I was just out of high school with no idea where to take my life. I knew what I enjoyed. I knew that there were creative passions within me but I didn’t know that any of those could be turned into a career. That’s too much pressure. The career path is not laid out for you. There are no steps 1, 2, 3 to get to where you want to go. With nursing however, there are steps.
- Study Hard.
- Work Hard.
- Get Paid
- Climb the Ladder as you study further.
The template is made for you. You can follow those rules. You’ll survive. So when my mother told me that I should do nursing because it would give me a decent pay check and other government worker subsidies, I listened. I followed the steps with blurry vision (from the tears filling my eyes as my life took a shape of its own that teen me hadn’t fathomed). I made it work.
I studied. I found the job. I worked and followed the protocols. The work wasn’t easy but there was not much thinking to do on “how to succeed” – I just had to play my role and do as I was told and do it well. I could do that…for years…and years is what I did.
Years of books and early commutes to get to work by 6:30 and clock in at 6:45 for shift change. Get briefed on the previous shifts work, pick up their slack, have the morning meeting, the quick coffee, the dusting of the work space and start the whole routine, meds, doctors rounds, observation charts, empty catheter bags, insert catheters, syringes, blood tests, IV rounds, admissions, discharges, ringing bells, funky smells, visitors with the imaginary nursing degrees telling you that you don’t know how to do your job, patients without any patience, supervisors with no vision, doctors that kill you. Deaths. Infections. Pre-Op and Post-Op care. The list goes on and on and on and on. It sucks but it’s your job and you’ve been doing it for years and it’s everything you know how to do. You’ve put your all into it. You’ve not honed any new skills. This is everything.
You’ll keep doing it because it will pay off one day when you’re in one of those supervisor positions where you can delegate and chill out with a big paycheck. It’s worth it. You’ll pay your house off. Send your kids to college. Get that dream vacation.
But there’s a voice in your head. It’s a little voice that you shut down constantly. It’s telling you that you’re not happy. Your legs don’t want to move when the alarm clock rings and you often groan and drop out of bed onto the floor, where you fall asleep again as your dog or your partner rolls you into the shower. What? Did I lose you? That’s just me? Okay. So you get up off the bed and walk to the shower. You don’t feel alive but you’re still at it! You’re still doing your 12 hour shifts because it’s worth it.
Or are you suffering with what’s called “the sunk cost fallacy”?
The Misconception: You make rational decisions based on the future value of objects, investments and experiences.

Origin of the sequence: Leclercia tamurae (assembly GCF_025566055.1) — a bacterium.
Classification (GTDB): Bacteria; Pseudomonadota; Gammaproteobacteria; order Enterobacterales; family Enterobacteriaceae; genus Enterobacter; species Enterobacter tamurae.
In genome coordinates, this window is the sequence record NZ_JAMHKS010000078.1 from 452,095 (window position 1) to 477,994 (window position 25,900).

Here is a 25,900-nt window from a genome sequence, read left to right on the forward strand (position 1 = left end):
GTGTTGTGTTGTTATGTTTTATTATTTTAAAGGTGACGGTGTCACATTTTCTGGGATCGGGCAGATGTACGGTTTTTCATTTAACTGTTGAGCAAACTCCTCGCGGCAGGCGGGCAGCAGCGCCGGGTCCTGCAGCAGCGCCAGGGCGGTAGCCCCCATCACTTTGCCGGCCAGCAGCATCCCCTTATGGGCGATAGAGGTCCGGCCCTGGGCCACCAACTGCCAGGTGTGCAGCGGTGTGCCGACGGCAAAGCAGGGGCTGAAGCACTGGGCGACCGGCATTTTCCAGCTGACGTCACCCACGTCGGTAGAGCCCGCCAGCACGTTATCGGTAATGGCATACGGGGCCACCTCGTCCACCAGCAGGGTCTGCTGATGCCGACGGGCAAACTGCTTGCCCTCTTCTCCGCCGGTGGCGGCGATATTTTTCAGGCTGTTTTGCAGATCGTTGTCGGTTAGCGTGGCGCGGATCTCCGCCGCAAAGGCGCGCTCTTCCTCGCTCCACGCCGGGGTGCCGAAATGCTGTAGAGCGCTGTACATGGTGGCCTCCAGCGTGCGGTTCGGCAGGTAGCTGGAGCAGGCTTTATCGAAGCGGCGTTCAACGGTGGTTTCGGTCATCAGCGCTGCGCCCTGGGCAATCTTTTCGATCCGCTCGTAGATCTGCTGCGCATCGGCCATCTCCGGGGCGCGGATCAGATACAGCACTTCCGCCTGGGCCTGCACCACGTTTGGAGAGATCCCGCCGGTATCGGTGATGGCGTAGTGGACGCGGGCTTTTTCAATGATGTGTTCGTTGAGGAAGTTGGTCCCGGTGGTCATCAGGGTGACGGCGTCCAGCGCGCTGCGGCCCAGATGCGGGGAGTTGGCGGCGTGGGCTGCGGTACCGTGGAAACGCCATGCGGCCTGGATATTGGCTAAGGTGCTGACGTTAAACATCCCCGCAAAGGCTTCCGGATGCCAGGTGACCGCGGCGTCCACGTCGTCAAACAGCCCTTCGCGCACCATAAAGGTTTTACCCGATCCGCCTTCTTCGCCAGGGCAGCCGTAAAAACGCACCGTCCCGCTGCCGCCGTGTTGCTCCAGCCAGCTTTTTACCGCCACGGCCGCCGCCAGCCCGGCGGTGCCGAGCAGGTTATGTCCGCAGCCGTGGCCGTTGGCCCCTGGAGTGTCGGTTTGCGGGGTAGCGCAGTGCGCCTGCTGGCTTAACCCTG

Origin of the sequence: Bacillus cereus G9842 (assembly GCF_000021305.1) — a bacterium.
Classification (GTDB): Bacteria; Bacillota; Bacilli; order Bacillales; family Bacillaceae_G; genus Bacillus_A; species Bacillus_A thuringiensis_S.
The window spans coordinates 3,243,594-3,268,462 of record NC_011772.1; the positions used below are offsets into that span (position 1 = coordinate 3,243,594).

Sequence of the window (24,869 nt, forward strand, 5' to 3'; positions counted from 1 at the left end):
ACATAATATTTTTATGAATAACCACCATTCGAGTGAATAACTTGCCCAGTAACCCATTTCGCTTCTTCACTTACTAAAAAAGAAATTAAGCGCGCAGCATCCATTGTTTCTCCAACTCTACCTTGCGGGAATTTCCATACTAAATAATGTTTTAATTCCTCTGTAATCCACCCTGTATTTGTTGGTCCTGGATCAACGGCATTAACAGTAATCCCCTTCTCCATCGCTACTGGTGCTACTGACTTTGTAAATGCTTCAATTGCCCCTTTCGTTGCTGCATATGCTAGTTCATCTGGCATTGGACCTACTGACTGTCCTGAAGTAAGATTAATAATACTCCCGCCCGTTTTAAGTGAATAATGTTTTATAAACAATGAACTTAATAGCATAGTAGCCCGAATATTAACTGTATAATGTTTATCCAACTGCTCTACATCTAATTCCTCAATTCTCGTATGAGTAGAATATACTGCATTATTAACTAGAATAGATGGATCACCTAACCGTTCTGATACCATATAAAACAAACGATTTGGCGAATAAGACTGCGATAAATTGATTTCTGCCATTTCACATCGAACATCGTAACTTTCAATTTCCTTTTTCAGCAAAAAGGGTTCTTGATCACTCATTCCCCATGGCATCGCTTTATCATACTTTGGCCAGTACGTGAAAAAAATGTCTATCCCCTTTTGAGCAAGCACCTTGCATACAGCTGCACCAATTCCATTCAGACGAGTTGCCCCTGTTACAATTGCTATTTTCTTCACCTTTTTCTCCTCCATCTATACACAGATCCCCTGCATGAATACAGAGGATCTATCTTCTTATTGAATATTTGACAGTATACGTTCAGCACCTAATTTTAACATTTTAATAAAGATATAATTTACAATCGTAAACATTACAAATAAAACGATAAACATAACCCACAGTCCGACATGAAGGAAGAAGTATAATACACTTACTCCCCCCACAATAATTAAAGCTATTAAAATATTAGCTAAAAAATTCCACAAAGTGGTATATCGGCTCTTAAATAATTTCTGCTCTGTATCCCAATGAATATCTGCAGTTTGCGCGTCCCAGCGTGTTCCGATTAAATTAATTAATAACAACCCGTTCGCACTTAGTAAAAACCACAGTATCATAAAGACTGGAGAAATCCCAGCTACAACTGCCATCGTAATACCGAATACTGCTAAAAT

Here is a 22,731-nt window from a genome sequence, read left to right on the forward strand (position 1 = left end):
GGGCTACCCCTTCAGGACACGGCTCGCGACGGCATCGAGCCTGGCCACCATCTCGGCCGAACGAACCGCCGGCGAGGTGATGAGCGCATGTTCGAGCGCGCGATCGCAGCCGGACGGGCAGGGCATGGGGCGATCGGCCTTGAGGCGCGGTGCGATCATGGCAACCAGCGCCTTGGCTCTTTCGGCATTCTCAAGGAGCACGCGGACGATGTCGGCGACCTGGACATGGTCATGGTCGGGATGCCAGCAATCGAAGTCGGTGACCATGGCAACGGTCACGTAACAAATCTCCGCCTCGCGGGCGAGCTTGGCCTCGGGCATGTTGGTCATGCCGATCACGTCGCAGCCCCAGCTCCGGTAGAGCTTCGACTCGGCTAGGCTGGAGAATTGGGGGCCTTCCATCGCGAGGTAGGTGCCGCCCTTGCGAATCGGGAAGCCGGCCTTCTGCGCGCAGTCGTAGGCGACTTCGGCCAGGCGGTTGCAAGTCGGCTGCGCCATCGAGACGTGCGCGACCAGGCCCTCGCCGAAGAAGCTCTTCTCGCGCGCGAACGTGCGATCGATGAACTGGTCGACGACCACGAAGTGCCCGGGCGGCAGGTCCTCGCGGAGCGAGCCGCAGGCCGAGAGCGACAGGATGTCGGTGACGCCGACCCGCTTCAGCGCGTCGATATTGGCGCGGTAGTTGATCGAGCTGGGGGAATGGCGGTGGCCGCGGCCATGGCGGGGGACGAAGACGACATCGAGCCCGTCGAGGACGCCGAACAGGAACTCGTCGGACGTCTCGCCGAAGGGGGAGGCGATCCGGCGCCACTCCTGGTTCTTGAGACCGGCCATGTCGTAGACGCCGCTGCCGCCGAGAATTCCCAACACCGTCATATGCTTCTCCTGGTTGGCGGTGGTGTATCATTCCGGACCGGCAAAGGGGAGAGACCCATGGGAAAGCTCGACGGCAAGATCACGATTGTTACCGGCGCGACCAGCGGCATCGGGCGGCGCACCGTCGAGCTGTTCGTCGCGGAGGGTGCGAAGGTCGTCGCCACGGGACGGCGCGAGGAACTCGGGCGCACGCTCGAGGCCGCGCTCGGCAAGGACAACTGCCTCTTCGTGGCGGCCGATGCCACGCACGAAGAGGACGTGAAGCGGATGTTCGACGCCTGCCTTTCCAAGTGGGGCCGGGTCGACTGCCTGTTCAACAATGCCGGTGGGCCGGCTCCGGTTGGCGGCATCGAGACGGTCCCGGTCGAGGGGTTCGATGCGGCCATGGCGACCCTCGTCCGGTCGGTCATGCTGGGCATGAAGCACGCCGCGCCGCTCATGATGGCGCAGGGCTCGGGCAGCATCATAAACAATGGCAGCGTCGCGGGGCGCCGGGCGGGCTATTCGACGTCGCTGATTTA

The Truth: Your decisions are tainted by the emotional investments you accumulate, and the more you invest in something the harder it becomes to abandon it.
The misconception is that you can only pay off your house and educate your kids and do major life stuff because of your job as a nurse. You are invested in your job. It’s going to help you reach your dreams.
The truth of the matter is – that unless it’s a fulfilling journey, that’s no kind of life. We shouldn’t live for that one moment in the future that’s not guaranteed. We should enjoy the journey too. My aunt was a nurse. I was a student and worked in her surgical ward for a couple months. She worked hard. Her ward was well organized, neat as a pin and it was one of the best run wards in the hospital. Nurses didn’t all like her because she was strict on them. As her niece I only truly began to understand her life when I myself became a nurse and learnt of the stresses. She told me constantly about her dream. She worked out how many years she had to continue in nursing in order to pay off her house and save up for a decent retirement with beach holidays lined up. She seemed to have her plan all laid out. She suffered a heart attack and died before she could see any of that come to fruition. I was distraught over her death but I still continued on with my nursing career never stopping for a moment to think that it’s not the right answer. It’s my job. I do my job regardless of how it makes me feel. Isn’t that just what adults do? One of those things that just is the way it is. Why do we breathe oxygen? Why do we even exist? Who knows. We just breathe oxygen and we exist. That’s just what we do.
It wasn’t until I accidentally made money out of a hobby that I realized that there was another way and then still, I dragged out the nursing gig for years beyond that. Letting go is DIFFICULT.
There are so many attachments psychologically, financially, socially that keep you tied to your job but you sacrifice your happiness for it, believing it’s your only option. When it first struck me that I could toss away all the investments I made: I could throw out my studies, my licence, my time, and all the things I learnt, I was still held back by the reputation and social expectations placed on me…everyone thinks it’s a mistake to leave the thing you worked hard for. They tell you to stick it out. It becomes a part of your identity. Who are you? I’m a nurse. Those 3 tiny words pack a bundle of stories that instantly makes you more interesting or more hated. Whatever it is, you’ve made it a part of your existence and identity. How do you chop off a part of yourself? Really think about what it is that’s holding you back from quitting. Weigh that out with your level of happiness and inner fulfillment.
What do you think? Are you hostage to your investment? Or is nursing really something you actually love doing?
Copyright: Featured Image Posted with Permission from the Creator (Illustration By Tom Richmond)